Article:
Council of Despair
I'm pretty sure that Massy boy is getting £230,000 to £235,000 and...
Annual holiday entitlement of 25 days per year, increasing 1 day for each year of service up to a maximum of 30 days.
Opportunity to buy/sell annual leave.
35 hour working week with the opportunity to work flexibly, including the opportunity to work from home one day a week for most roles.
Defined contribution pension scheme.
Health screens and private medical insurance.
Employee assistance programme for staff and their immediate family members.
Childcare voucher scheme enabling staff to reduce the cost of their childcare through tax savings.
Cycle to work scheme enabling staff to save on the cost of a new bike through tax savings.
Interest free season ticket loans.
for a job that involves NO accountability and NO sanctions.
all courtsy of the very kind doctors of the UK who pay the GMC fee.
we, however, can only dream of such a deal but we ARE accountable and WILL face sanctions for our actions.
life just isn't fair
out of interest did any of us have a say in his appointment?
even the Russian elections are more democratic than the GMC!
Archer | Locum GP14 Apr 2018 12:28pm
I like it ! if only we had a vote I would vote for Dr Bawa- Garba
but I repeat what I said earlier the GMC can not aim to protect patients AND support doctors - they can only do one not the other.
I would also mention that during these interviews which of these candiates are they likely to hire?
1. The one that is pro-doctor and cares about the working conditions that doctors are put in and as such will give them the benefit of the doubt except in extreme cases. And who will look to change GMC policy to fit that narrative.
2. The one who is fair minded and will look at developing a fair system and speak out against GMC policy if it undermines those values.
3. The one that is pro-patient and will not give doctors the benefit of the doubt and is willing to comply and enforce exsiting GMC policy.
It's obvious they will hire someone who is like them i.e. number 3 above so how can the GMC say they are supporting doctors - where is the evidence for that?
The GMC is a blatantly pro-patient organisation - I don't have a problem with taht but why deceive and pretend that they 'care' and 'support' doctors?
Ex-GP | Locum GP13 Apr 2018 5:46pm
some of us have been trying to find out
given the other 'leaders' we have in the other quasi-'independent' - he is rather a good fit?
there is no point getting a new chair - you can go to IKEA to get one and it will probably to a better job than the ones we've had.
you need credible leadership which is impossible as the GMC itself is deeply flawed
this just one example - you can not both be an organisation that protects patients but supports doctors! you can only be one of those things as it's mutually exclusive.
I'n not sure that this is an issue - yet.
My local practice is one of three that has been closed - out of curiosity I didn't register at any of the local practices and was automatatically placed at another quite good local practice.
The point is this - the issue is patient access and as long as patient's have access to a GP it it not a concern to them.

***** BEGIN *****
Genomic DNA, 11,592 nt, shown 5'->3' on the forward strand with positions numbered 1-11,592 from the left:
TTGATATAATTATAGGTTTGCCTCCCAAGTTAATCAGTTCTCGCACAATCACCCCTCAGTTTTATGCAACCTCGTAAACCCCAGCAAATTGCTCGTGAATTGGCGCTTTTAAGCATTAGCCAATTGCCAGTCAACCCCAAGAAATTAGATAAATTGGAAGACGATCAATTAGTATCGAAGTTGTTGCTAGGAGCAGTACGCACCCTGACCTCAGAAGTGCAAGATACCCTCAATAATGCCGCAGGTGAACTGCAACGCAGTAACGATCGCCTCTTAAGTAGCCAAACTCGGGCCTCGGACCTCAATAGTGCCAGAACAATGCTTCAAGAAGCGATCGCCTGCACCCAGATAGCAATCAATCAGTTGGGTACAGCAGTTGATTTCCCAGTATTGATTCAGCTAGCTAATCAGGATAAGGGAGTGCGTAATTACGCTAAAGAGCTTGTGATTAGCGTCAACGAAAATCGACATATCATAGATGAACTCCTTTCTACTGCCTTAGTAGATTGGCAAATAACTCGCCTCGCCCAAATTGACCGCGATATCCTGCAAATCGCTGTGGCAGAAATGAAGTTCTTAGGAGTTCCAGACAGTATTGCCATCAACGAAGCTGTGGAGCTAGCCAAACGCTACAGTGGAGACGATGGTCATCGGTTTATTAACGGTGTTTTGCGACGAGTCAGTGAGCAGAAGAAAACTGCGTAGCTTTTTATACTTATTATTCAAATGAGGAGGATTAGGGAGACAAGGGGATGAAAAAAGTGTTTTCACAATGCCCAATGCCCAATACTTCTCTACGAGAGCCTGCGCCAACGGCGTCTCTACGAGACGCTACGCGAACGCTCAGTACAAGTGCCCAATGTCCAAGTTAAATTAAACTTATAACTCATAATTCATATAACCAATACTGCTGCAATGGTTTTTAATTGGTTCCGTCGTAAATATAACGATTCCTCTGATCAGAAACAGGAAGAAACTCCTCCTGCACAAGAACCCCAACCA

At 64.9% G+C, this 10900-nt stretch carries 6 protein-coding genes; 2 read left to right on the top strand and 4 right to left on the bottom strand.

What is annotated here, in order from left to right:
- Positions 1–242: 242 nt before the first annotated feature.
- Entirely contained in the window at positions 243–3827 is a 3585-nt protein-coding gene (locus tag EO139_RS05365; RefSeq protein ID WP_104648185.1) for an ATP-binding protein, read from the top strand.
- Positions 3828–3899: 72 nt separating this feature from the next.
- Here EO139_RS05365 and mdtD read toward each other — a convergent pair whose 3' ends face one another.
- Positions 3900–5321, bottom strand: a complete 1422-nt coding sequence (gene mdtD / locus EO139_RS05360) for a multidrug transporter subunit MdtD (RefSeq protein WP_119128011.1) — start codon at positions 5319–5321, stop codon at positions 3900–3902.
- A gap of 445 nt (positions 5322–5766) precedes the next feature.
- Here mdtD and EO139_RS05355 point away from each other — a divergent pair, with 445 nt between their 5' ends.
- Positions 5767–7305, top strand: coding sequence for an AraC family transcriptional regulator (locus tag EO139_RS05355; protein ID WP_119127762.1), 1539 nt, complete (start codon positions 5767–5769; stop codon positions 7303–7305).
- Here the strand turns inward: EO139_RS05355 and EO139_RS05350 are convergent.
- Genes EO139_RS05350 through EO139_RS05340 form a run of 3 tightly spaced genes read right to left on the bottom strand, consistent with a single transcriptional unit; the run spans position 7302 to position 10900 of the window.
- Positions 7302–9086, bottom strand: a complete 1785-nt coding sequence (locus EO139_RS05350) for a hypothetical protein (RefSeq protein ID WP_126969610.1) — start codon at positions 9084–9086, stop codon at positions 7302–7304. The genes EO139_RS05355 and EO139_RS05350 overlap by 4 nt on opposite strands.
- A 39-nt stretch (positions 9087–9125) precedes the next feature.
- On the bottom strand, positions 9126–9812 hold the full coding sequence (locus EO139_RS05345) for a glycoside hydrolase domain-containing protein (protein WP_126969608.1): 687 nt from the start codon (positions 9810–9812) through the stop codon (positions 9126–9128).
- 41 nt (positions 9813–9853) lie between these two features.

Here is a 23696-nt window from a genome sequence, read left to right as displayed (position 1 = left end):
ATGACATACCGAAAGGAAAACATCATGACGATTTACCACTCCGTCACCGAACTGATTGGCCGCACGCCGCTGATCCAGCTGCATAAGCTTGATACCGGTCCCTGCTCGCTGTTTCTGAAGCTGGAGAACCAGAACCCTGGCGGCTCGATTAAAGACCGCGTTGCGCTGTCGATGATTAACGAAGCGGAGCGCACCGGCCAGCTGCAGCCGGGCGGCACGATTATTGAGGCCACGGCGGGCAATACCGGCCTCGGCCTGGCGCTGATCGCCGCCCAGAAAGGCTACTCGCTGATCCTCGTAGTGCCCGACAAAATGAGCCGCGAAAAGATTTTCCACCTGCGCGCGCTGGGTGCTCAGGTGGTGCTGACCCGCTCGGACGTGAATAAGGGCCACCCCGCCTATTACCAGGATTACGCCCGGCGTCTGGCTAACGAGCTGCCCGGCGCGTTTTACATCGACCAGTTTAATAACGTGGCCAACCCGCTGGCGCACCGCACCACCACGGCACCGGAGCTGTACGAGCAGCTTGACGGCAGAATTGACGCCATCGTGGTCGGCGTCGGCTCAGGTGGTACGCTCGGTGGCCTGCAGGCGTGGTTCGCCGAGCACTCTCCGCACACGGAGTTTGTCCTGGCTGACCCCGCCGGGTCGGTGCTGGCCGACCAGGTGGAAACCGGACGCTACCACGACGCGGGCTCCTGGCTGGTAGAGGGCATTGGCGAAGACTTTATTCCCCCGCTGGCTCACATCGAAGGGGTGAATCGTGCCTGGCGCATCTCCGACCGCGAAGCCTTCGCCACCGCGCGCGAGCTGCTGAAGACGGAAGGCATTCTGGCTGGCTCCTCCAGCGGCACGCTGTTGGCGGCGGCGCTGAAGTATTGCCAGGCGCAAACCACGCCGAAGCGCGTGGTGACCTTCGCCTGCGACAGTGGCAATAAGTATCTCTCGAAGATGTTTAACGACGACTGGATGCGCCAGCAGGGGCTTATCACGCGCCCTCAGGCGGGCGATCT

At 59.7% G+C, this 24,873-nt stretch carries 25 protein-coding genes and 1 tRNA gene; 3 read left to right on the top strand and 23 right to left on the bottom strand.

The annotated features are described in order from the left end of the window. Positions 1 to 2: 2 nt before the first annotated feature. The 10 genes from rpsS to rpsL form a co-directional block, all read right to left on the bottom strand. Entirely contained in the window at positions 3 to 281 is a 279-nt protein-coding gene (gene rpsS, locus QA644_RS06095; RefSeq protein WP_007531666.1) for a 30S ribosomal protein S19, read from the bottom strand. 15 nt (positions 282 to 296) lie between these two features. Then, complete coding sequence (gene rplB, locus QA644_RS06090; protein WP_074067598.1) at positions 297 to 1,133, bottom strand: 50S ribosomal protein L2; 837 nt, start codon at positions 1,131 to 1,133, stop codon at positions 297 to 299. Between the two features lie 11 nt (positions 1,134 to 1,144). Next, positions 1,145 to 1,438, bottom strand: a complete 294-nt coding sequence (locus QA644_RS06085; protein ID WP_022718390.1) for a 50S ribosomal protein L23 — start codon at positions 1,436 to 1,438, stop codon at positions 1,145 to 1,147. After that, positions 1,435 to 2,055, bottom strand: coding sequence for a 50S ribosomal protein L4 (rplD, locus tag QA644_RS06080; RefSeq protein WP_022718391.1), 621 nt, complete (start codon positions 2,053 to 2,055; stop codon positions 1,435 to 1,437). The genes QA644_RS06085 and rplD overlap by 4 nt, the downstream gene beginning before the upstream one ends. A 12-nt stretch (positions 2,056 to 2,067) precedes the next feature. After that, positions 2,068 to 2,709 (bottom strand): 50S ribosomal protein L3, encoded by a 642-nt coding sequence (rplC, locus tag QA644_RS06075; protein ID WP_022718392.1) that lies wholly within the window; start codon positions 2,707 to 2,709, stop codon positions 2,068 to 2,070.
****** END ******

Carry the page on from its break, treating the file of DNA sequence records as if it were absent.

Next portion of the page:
There is no loyalty - sure my existing practice had great GPs but so does my new practice. I don't see many of the public falling over themselves to keep their practice open but change the UK passport colour and see the anger.
Until we reach the point that patients have no practice access at all then it is not an issue for the public.
The argument of being far from a practice would be true for post-office closures, local shops closing etc which already happens and people have adjusted.
As a locum I've worked at practices which were forced to take patients from other practices that closed and the patients just moaned and took their frustrations out on the practice staff of the new practice. You see they have been told that GPs handle the budget via CCGs so see closures as our fault.
So the best thing that could happen is the case where patients have no service at all - it is at that point they will take their frustrations out on their local MP.
I would sit back and enjoy the closures.
if the BMA is intervening then gawd help her.
the BMA will only look for it's own interest - rest assured - they do not care about ordinary fron line doctors
'council of despair' sounds like a rebel organisation in a star wars movie - cue star wars theme.
i'd be happy to be a member of the 'council of despair' it sounds cool.
PULSE ought to do a survey
'Do you believe the GMC is affecting your mental health?'
GMC to launch 'very serious' review into complaints against BME doctors
we can already predict the outcome ... just pay me the money and i will do a 140 page report describing the sky as blue and grass is green followed by ... GMC not to blame, unforseen circumstances, more research needed.
i believe the term is whitewash.
i feel sorry for my colleagues being investigated.
i'm sure many of us were offered the chance to do online consultations - i took the training for pushdrs but pulled out
1. the quality of the video feed was poor and i felt unconfortable making decisions when it was hard to pick up non-verbal clues let alone perform an examination.
2. although they had a list of meds not to prescribe - in general i was uncomfortable prescribing for patients meds for whom no info was available